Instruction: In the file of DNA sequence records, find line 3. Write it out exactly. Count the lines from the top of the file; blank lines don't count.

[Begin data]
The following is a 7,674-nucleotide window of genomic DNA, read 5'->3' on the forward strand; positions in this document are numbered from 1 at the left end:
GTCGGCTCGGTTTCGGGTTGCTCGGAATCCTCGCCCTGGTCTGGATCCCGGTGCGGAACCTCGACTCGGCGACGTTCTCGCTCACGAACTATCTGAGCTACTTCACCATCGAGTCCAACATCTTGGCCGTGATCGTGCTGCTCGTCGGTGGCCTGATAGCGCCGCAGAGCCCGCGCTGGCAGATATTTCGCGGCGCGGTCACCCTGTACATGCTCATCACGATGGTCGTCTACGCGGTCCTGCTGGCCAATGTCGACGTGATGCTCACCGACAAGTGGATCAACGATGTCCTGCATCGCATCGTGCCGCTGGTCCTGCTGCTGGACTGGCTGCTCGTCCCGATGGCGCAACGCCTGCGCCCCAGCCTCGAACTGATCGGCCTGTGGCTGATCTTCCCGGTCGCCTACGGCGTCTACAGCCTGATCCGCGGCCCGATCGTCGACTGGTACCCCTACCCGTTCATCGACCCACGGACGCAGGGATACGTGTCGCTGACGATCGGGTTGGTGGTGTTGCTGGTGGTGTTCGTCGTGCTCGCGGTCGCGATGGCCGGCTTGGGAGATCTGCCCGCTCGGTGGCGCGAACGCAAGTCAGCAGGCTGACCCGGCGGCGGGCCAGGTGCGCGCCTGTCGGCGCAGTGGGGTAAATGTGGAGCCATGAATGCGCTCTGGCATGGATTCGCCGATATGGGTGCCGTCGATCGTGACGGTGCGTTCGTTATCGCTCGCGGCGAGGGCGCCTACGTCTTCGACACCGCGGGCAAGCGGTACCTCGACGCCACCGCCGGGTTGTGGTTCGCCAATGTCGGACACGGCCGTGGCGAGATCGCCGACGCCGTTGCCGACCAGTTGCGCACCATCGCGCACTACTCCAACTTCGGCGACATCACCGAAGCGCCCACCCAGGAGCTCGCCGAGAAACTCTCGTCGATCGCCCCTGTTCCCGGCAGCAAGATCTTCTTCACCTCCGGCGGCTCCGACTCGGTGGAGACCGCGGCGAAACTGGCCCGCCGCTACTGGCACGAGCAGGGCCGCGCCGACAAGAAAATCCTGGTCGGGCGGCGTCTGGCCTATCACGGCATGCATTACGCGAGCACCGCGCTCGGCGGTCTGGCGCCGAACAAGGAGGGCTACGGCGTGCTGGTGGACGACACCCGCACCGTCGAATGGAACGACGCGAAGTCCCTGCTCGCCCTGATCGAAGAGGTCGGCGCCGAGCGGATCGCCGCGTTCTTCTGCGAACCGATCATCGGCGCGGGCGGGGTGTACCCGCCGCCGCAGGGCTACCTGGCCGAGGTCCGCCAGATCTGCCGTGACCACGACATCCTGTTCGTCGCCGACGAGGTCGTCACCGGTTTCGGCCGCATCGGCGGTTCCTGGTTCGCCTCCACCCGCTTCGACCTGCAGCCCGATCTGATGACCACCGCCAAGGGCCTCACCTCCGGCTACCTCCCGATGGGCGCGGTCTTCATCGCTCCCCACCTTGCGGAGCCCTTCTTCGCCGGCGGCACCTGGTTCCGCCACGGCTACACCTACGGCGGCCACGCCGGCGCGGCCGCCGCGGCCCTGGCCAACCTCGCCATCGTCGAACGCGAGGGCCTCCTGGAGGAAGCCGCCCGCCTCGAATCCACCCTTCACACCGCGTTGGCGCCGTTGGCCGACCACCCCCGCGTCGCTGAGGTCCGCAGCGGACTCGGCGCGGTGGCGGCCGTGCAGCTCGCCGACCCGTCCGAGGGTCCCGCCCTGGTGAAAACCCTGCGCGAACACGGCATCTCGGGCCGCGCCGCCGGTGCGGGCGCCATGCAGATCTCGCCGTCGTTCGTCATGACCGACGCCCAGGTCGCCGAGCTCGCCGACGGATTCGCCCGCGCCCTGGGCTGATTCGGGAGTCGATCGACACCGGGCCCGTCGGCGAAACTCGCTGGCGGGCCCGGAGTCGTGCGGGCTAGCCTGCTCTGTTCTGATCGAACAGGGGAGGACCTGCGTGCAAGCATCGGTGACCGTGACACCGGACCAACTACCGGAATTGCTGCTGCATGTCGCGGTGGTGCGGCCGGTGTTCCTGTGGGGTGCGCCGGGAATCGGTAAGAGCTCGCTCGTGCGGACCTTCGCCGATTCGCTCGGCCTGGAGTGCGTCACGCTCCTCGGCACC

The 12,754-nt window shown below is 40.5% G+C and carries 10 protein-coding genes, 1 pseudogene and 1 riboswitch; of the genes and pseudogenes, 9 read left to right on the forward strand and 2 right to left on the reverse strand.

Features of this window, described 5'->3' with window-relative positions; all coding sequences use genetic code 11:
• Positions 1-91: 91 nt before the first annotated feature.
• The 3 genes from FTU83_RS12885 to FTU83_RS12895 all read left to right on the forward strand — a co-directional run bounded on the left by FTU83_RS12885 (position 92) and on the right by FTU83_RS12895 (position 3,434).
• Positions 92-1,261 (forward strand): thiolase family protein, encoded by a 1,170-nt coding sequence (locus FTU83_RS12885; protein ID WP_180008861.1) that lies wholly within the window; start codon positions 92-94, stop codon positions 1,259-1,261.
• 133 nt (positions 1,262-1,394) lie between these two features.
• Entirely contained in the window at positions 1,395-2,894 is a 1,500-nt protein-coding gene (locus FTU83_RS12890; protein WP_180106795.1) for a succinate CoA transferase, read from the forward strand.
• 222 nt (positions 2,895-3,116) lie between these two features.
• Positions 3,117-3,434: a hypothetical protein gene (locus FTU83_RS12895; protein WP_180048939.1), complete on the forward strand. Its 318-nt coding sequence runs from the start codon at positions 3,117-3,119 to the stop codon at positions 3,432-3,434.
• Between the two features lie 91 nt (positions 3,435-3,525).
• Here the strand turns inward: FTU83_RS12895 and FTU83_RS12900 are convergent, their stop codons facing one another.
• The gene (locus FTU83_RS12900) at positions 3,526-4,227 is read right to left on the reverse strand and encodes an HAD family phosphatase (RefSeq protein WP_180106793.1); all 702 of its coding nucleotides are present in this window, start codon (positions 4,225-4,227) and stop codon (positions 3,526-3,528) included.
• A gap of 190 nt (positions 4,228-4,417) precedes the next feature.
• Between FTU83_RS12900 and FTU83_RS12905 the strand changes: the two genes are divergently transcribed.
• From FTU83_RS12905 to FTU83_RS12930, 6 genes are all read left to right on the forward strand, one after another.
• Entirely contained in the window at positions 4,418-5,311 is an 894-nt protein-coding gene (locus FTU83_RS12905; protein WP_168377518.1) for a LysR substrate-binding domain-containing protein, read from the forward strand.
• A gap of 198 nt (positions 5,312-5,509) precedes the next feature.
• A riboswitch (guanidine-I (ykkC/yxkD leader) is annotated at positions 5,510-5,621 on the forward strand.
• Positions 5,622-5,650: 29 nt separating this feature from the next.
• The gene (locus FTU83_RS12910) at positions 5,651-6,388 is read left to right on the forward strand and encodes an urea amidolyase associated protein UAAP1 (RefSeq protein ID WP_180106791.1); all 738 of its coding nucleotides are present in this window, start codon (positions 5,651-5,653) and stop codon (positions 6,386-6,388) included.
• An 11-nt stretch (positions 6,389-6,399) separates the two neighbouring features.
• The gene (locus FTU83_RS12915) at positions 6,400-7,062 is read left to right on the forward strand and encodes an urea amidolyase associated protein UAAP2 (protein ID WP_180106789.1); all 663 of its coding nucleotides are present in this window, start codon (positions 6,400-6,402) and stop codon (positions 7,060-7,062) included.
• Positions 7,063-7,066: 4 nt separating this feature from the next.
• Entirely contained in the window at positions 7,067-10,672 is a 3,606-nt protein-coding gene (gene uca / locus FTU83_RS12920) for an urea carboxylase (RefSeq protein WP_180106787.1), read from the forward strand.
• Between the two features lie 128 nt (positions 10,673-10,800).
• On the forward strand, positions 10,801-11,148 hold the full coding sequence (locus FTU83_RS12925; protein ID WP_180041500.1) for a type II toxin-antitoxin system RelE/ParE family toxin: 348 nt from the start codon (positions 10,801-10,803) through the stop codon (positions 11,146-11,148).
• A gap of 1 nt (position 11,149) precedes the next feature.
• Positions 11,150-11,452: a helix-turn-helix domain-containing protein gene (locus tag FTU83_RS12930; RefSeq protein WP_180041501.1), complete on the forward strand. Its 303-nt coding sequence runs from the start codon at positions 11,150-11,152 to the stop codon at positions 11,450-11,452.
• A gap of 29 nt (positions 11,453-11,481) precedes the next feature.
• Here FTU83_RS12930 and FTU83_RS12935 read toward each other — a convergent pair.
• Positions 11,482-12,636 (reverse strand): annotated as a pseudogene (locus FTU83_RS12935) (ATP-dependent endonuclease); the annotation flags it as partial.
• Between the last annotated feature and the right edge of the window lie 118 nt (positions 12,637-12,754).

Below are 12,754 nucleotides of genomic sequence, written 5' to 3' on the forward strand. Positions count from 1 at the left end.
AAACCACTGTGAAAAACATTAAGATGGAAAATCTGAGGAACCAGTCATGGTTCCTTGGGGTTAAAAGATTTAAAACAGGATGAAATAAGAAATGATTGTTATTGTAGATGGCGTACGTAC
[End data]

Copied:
The 12,754-nt window shown below is 40.5% G+C and carries 10 protein-coding genes, 1 pseudogene and 1 riboswitch; of the genes and pseudogenes, 9 read left to right on the forward strand and 2 right to left on the reverse strand.